Published: March 16, 2015
President Barack Obama is confident that Republicans will be forced to see things his way when it comes to policies aimed at tackling global warming.
The president told VICE News he can “guarantee you that the Republican Party will have to change its approach to climate change because voters will insist upon it.” It’s just not the case right now, Obama said.
“If you poll folks, they’re concerned about climate change, but they’re even more concerned about gas prices,” he told VICE, an HBO documentary series, adding that Republican lawmakers are putting up stiff resistance to his climate agenda.
“In some cases, though, you have elected officials who are shills for the oil companies or the fossil fuel industry and there’s a lot of money involved,” Obama said. “Typically in Congress, the committees jurisdiction, like the energy committees, are populated by folks from places that pump a lot of oil, pump a lot of gas.”
Obama made fighting global warming a top priority during his second term in office, quickly launching his “Climate Action Plan” to reduce U.S. greenhouse gas emissions and build support for an international climate treaty.
“If I can change how the country thinks about this as a serious and immediate threat — not some distant vague thing,” Obama said. “We will have made enough progress that the next president and the next generations can start building on it and it can start to get some momentum.”
But Obama’s arguments that regulating greenhouse gases is necessary has fallen short. A January CNN poll found that 57 percent of Americans did not see global warming as a threat to their lives.
And the president is right to say that people care more about gasoline prices, but forgets to mention that his policies will cause energy prices to increase. EPA regulations are expected to cause electricity and natural gas prices to rise as coal-fired power plants are closed. Obama administration regulations on hydraulic fracturing on federal lands and methane emissions from oil and gas wells could also impact energy prices.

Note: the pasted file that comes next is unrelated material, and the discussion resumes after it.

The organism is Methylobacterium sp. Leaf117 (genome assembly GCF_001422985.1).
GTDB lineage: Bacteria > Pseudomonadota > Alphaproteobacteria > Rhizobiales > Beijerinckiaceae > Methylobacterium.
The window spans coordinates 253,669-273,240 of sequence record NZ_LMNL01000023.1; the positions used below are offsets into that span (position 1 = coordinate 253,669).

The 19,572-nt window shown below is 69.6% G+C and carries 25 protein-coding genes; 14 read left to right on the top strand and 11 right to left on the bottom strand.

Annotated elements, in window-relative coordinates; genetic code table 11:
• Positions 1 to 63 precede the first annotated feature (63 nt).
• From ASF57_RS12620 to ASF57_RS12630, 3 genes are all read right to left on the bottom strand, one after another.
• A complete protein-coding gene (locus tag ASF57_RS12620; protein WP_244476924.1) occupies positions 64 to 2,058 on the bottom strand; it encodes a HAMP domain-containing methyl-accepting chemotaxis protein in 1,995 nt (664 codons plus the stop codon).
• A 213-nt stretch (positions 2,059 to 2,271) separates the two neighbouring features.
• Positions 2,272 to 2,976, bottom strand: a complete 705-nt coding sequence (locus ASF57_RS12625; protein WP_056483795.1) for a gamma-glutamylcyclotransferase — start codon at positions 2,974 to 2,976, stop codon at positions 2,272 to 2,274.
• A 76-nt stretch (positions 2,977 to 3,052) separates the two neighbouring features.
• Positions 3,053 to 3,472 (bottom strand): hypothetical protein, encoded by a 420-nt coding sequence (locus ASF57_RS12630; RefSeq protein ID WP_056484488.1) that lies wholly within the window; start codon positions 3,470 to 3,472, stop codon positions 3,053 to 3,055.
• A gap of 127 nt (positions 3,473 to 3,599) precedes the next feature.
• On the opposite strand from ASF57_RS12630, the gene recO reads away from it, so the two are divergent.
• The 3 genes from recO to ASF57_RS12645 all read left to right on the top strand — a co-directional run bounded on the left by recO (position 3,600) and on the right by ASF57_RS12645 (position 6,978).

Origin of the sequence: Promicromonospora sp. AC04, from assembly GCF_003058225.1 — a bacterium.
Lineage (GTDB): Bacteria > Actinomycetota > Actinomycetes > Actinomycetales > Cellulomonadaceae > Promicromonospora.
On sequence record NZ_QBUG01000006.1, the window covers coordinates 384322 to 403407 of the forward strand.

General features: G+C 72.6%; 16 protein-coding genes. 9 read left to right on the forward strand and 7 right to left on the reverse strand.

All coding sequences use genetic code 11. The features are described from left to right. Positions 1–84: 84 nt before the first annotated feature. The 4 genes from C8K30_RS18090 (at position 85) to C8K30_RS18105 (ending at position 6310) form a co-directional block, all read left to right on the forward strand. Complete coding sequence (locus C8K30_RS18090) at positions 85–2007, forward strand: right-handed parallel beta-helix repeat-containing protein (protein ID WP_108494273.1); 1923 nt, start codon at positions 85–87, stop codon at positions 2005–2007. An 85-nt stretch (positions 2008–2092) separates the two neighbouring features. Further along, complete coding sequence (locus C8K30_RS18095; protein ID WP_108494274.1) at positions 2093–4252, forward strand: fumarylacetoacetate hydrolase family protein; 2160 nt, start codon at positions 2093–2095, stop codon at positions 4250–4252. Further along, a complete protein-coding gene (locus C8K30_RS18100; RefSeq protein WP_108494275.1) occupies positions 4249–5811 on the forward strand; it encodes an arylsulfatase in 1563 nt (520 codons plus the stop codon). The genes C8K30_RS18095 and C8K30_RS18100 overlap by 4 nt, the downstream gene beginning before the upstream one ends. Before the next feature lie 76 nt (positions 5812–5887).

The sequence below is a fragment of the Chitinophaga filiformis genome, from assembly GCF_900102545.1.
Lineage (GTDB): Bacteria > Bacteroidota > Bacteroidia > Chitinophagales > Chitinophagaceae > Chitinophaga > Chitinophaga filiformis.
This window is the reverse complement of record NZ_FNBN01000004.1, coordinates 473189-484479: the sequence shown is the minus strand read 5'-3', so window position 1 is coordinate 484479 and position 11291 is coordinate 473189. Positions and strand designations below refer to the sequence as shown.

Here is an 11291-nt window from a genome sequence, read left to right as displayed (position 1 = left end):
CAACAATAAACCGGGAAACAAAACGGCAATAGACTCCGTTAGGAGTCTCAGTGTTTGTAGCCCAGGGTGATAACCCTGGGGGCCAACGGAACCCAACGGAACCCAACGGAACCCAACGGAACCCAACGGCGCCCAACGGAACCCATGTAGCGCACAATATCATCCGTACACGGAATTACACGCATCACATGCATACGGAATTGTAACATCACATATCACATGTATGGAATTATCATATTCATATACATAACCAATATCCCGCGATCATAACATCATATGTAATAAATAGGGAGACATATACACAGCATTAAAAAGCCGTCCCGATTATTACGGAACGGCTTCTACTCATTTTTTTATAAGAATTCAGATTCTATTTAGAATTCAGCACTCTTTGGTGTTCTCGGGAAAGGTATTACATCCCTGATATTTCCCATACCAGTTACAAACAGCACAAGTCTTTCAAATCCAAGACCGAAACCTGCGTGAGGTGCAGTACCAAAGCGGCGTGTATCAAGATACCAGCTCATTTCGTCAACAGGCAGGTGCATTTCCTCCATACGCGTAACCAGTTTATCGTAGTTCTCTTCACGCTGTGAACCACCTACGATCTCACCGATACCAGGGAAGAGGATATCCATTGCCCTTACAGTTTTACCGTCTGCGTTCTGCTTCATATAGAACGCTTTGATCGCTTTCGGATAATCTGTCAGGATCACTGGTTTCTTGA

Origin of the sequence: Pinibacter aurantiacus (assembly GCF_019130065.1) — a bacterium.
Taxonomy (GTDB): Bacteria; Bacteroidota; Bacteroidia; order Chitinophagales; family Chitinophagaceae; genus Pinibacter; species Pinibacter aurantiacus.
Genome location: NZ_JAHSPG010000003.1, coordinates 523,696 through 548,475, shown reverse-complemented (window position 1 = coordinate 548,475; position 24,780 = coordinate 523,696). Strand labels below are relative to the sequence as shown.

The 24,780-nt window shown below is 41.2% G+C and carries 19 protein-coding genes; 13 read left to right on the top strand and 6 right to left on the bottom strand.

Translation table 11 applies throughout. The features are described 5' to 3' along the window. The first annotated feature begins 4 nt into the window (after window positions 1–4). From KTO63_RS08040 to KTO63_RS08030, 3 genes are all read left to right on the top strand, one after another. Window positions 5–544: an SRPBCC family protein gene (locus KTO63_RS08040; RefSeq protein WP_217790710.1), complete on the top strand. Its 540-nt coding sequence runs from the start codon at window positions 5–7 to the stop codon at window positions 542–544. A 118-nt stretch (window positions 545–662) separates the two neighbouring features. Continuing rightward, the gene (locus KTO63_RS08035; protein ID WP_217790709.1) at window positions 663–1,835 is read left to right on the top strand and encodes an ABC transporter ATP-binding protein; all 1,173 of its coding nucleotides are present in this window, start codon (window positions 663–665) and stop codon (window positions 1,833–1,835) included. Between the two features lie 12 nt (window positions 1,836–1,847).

With most Americans caring little about global warming when gas prices are low, the prospects for people caring more about the climate as gas and other energy prices rise is even less likely. But Obama himself admits that pushing his climate agenda will not be easy.
“Climate change is an example of the hardest problems to solve,” he told VICE. “The hardest things to do in politics and in government is to make sacrifices now for a long-term payoff… The challenge on something like climate change is there comes a point of no return, and you do have to make sure that we get at this thing quick enough and with enough force to be able to make a difference.”
Obama’s VICE News appearance comes on the heels of an interview given by Vice President Joe Biden. In that interview, oddly enough, Biden told VICE that a lot of people would be hurt by the administration’s regulations targeting coal-fired energy.
“Us moving away from coal because it’s such a polluter, there’s a lot of people going to get hurt, good people who worked their whole life,” Biden said.
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